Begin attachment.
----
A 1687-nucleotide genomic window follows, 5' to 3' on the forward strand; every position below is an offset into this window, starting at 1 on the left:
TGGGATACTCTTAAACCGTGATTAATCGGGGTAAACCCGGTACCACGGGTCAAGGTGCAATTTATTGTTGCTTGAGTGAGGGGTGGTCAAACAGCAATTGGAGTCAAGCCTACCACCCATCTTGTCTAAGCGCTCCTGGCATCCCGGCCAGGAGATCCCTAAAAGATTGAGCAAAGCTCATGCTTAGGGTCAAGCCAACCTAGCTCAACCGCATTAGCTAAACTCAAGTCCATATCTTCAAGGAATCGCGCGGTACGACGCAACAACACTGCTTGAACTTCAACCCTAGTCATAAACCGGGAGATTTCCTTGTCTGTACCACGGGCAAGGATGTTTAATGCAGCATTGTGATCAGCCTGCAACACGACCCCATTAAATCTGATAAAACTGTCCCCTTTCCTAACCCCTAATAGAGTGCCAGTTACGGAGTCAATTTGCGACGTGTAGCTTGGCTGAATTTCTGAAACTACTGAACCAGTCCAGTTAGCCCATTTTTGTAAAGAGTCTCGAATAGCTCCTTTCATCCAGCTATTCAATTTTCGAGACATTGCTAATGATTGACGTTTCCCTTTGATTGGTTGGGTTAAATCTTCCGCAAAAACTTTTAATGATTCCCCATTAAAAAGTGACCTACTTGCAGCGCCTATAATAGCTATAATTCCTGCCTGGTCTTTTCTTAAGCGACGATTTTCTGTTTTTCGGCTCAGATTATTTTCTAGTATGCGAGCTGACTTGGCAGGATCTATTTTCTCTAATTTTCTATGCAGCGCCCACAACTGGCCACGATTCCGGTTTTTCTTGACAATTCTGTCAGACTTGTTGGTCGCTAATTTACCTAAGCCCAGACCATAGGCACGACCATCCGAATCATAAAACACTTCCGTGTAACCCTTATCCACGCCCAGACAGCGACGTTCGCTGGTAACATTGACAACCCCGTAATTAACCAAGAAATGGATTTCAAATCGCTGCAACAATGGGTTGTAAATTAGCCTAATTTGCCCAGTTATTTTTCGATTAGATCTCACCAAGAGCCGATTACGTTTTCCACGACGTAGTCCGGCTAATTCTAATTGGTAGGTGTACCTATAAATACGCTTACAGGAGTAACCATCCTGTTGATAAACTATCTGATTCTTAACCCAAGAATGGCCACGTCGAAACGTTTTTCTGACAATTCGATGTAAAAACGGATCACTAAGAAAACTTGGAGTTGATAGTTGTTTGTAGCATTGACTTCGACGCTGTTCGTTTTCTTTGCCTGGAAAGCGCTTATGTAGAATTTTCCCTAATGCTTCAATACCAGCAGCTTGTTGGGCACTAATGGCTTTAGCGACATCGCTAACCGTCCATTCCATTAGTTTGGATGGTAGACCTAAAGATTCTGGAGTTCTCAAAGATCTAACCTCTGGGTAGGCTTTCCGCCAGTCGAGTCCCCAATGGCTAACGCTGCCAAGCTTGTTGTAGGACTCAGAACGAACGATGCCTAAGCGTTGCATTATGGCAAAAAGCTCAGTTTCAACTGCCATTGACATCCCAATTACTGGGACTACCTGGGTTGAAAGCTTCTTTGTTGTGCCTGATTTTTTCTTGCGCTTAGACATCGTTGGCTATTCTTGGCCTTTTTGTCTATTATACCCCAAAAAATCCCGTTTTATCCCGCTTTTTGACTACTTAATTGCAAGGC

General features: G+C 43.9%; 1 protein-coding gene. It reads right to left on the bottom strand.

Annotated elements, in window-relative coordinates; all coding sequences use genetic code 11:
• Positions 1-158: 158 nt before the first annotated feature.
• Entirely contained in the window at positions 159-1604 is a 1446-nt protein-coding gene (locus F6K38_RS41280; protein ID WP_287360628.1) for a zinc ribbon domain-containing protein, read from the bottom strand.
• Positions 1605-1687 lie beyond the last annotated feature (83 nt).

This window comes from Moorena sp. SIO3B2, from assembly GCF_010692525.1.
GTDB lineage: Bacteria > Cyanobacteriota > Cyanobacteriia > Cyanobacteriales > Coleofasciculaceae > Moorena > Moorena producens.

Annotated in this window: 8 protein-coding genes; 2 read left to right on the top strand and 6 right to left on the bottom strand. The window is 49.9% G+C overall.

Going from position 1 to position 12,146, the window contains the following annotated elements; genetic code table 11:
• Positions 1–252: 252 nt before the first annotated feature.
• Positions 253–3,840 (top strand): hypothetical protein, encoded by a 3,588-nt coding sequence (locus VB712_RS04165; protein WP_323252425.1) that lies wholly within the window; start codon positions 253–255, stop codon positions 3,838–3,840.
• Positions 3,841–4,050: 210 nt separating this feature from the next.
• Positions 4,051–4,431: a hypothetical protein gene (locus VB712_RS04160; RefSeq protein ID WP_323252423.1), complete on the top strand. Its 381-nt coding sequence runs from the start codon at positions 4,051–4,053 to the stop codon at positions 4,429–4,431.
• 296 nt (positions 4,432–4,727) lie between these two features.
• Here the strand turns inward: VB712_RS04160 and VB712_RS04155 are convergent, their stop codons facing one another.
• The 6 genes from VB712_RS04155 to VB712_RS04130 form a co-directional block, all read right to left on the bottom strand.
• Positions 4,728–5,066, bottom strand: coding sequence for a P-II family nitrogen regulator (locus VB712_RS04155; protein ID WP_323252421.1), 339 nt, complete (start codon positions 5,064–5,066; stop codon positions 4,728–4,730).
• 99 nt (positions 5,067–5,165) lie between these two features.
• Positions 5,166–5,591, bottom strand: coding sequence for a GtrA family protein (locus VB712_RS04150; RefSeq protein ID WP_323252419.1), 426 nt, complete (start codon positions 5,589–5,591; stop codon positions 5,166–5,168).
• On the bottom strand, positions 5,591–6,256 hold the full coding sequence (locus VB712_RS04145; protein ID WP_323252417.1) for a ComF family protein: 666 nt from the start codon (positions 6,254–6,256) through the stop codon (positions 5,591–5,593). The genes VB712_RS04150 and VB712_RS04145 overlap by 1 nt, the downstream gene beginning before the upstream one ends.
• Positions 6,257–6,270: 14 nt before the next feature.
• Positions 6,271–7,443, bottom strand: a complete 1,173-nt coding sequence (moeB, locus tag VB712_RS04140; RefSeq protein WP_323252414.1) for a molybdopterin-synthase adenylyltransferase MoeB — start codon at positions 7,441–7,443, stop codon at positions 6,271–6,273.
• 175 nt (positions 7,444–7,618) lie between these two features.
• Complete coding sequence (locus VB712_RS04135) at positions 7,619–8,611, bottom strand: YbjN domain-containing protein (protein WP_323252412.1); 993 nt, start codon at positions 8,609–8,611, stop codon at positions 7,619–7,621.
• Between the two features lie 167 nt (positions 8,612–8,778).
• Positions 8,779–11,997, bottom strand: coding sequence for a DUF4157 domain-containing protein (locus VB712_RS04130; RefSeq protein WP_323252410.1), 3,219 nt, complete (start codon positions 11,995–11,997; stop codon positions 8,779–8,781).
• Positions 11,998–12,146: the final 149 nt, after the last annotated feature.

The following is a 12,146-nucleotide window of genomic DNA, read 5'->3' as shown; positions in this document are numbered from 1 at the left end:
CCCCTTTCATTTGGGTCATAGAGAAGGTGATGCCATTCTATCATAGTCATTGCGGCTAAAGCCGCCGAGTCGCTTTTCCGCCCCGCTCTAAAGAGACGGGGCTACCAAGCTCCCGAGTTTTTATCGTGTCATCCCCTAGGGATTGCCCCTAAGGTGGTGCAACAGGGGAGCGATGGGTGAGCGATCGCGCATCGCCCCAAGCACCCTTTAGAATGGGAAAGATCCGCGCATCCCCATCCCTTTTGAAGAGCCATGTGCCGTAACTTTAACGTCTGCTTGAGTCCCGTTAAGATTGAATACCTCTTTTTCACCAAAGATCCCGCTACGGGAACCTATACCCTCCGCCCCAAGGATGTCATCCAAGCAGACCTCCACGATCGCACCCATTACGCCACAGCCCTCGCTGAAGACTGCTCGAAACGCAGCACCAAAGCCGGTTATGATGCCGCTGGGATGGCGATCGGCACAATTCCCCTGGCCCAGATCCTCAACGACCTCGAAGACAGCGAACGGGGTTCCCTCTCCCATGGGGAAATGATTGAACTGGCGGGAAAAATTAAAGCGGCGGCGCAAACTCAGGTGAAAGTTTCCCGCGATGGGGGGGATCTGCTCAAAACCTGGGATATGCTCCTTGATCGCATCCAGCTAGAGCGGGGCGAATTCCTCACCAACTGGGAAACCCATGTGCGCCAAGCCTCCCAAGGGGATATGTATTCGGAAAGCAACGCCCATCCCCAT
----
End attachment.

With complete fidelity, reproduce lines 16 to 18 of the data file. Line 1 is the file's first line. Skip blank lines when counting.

• 296 nt (positions 4,432–4,727) lie between these two features.
• Here the strand turns inward: VB712_RS04160 and VB712_RS04155 are convergent, their stop codons facing one another.
• The 6 genes from VB712_RS04155 to VB712_RS04130 form a co-directional block, all read right to left on the bottom strand.